Pushing the envelope a bit today after a slight step back last week and learning from mistakes I am finding that a 12% levain build and overall 53% hydration seems to be the sweet spot for croissant spring as today we got some nice flakey and inflated croissants and, ... the addition of a chocolate version which turned out not so bad. I had been thinking about a chocolate croissant where instead of planting a few chips before rolling it would be more interesting to incorporate cocoa into the dough or butter, all in a effort to produce something with visual appeal. I read up on a recipe that used a chocolate butter and wasn't to fond of the photos I saw as this recipe seemed to produce rather ugly mutants with dark butter bleeding everywhere so, instead I decided to use butter slab as normal and then layer in some cocoa between dough layers. After the first fold things looks great and it wasn't until the second and third folds that that the incredible dryness of cocoa proved to complicate lamination - suffice to say it was rather difficult but with enough patience (and speed as we work against the clock and warming dough with laminates). As is quite obvious the chocolate species did not proof nor spring up as high but still had decent structure - I would say much more than the article I read.
So, all in all, happy with the standard variety as they are a positive step in the consistency department and, with he bonus of an interesting chocolate variation - that's a bake that makes ya feel a decent sense of accomplishment :)
So last week I jumped for joy at getting some great spring and 'honeycomb' on my croissants and of course imparted as much of the experience as possible (since that's what TFL is all about ... ie sharing experiences). The last thought of that post was 'can it be reproduced?' - so far not entirely. This week seemed on track but in retrospect the lack of same degree of spring I think can be attributed to hydration. I pushed hydration an extra 5% and noticed great extensibility, which btw, is a bit challenging with this kind of dough. This week I pulled back a bit and immediately noticed the dough was a bit tougher, not necessarily resistant but sort of well, dry and lethargic. The other thing I noticed last week was very slow bulk rise which usually with bread I see as a positive characteristic for acheiving open crumb (I'm a firm believer that less gas helps the bubbles expand with less competition from other gas pockets). All steps this time were suggesting that we were not heading in the same direction as last week and the results corroborate this observation. That is, not as exaggerated spring and impressive crumb. That's not to say that this is necessarily a bad batch, it's ok, the crumb is just doesn't have that wow factor (all y'all know what I mean by that...ie, the anticipation of cutting your creation open). So lesson learned, go with the gut, I should have returned the dough and re-hydrated...I friggen knew it after mixing, it didn't have the same stickyness as last week. Well, there it is - failure leads to learning. One good thing they always taste pretty good ;)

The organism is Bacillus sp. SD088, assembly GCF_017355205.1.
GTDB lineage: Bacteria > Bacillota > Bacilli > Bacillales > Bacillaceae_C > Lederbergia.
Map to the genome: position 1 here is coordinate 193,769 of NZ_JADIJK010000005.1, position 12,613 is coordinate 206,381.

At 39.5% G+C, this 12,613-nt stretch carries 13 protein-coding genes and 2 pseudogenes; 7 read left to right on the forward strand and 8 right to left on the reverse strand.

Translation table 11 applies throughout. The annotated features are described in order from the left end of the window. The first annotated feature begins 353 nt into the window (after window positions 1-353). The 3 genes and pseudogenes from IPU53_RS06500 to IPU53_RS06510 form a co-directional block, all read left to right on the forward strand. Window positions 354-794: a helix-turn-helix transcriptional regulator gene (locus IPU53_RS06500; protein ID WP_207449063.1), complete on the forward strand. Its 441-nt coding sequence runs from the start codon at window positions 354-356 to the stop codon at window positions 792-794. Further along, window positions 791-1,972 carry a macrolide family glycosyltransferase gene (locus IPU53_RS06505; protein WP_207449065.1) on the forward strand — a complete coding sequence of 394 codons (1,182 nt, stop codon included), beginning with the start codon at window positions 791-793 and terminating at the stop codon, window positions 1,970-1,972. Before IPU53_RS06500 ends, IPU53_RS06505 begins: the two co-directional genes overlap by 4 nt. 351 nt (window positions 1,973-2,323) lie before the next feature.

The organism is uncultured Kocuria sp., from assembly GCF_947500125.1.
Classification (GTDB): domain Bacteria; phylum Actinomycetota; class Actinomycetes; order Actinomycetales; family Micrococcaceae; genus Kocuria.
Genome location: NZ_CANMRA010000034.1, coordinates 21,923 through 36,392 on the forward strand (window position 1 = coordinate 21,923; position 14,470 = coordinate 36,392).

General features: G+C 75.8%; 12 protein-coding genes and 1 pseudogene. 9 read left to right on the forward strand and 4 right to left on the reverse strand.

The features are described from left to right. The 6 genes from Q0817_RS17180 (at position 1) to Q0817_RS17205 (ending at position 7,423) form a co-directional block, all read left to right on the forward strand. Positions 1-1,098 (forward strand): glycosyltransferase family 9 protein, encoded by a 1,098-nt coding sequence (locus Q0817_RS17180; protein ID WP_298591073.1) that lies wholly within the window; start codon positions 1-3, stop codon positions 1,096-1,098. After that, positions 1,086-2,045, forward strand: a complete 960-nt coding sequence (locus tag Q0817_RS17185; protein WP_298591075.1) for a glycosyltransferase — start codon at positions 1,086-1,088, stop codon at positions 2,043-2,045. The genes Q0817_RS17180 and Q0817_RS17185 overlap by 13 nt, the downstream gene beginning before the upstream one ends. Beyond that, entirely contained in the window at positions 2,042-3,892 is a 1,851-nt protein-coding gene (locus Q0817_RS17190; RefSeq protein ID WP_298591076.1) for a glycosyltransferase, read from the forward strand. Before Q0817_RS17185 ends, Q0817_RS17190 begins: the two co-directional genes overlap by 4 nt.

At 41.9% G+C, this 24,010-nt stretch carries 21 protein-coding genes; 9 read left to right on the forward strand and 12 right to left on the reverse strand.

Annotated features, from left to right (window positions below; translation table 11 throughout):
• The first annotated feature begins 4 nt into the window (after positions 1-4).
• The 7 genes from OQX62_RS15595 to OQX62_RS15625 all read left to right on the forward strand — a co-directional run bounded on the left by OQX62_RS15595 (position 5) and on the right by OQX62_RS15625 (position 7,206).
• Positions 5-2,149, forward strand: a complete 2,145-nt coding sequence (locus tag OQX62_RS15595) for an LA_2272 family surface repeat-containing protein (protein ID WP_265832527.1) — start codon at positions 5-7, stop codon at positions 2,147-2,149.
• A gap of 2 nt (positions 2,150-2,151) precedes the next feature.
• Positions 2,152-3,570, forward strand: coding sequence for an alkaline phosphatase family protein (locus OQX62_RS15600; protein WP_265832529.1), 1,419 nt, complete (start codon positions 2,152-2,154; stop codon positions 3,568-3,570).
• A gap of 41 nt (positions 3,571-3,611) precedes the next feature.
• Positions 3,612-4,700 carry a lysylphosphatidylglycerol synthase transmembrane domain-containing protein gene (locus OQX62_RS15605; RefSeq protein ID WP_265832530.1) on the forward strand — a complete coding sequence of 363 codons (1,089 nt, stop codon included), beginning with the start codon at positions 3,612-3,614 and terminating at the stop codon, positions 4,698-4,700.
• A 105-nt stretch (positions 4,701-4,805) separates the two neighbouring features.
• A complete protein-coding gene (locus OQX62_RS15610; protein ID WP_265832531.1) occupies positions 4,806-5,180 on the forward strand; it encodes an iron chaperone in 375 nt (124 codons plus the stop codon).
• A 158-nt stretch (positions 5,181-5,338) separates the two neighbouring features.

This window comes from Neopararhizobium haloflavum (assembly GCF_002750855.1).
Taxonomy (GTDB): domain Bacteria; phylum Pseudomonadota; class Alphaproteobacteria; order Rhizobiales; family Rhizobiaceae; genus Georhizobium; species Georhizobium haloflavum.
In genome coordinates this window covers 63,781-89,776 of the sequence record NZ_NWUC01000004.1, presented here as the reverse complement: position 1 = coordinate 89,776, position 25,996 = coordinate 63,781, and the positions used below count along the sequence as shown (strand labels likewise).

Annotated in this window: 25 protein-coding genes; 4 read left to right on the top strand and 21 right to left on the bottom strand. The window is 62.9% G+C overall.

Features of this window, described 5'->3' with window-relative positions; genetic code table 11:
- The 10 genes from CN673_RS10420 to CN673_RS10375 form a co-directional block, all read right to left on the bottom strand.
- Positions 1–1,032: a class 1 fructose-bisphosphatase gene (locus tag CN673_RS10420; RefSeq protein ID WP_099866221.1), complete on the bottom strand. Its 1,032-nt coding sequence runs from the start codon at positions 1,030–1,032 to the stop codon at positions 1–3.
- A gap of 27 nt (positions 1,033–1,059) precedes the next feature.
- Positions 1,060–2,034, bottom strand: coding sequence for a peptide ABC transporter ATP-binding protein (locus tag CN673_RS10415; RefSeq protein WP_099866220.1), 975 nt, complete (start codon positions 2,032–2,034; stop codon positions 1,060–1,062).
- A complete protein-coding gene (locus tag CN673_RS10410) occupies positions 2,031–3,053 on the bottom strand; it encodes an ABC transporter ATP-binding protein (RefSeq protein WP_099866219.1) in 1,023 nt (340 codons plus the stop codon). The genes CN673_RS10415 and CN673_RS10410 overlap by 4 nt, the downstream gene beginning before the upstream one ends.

After many agonizing croissant batches here's a bake I can say I'm pretty happy with. I'm finding that sourdough croissants are a little more fun than their commercial cousins. These like the last batch I did were inspired by txfarmer farmer using a blend of her techniques and Louis lamour (youtube baking artist extraordinaire). I mixed mixed in about 10-20% rye starter into my levain and let that sit for about 4 hours - this time the dough was considerably more sticky and took much longer to bulk up than usual and entire experience was much different - lamination for example required addition freezer chills. There's something about a wild yeast starter that just gooifies dough bit in this case seems to have really helped with the 'honeycomb' style crumb most croissanteurs strive for. The very first batch of croissant ... 6+ months ago was like looking at white bread and slowly (with some steps forward and some steps back) these suckers just like bread begin to do what you want. Now the question is can it be repeated ?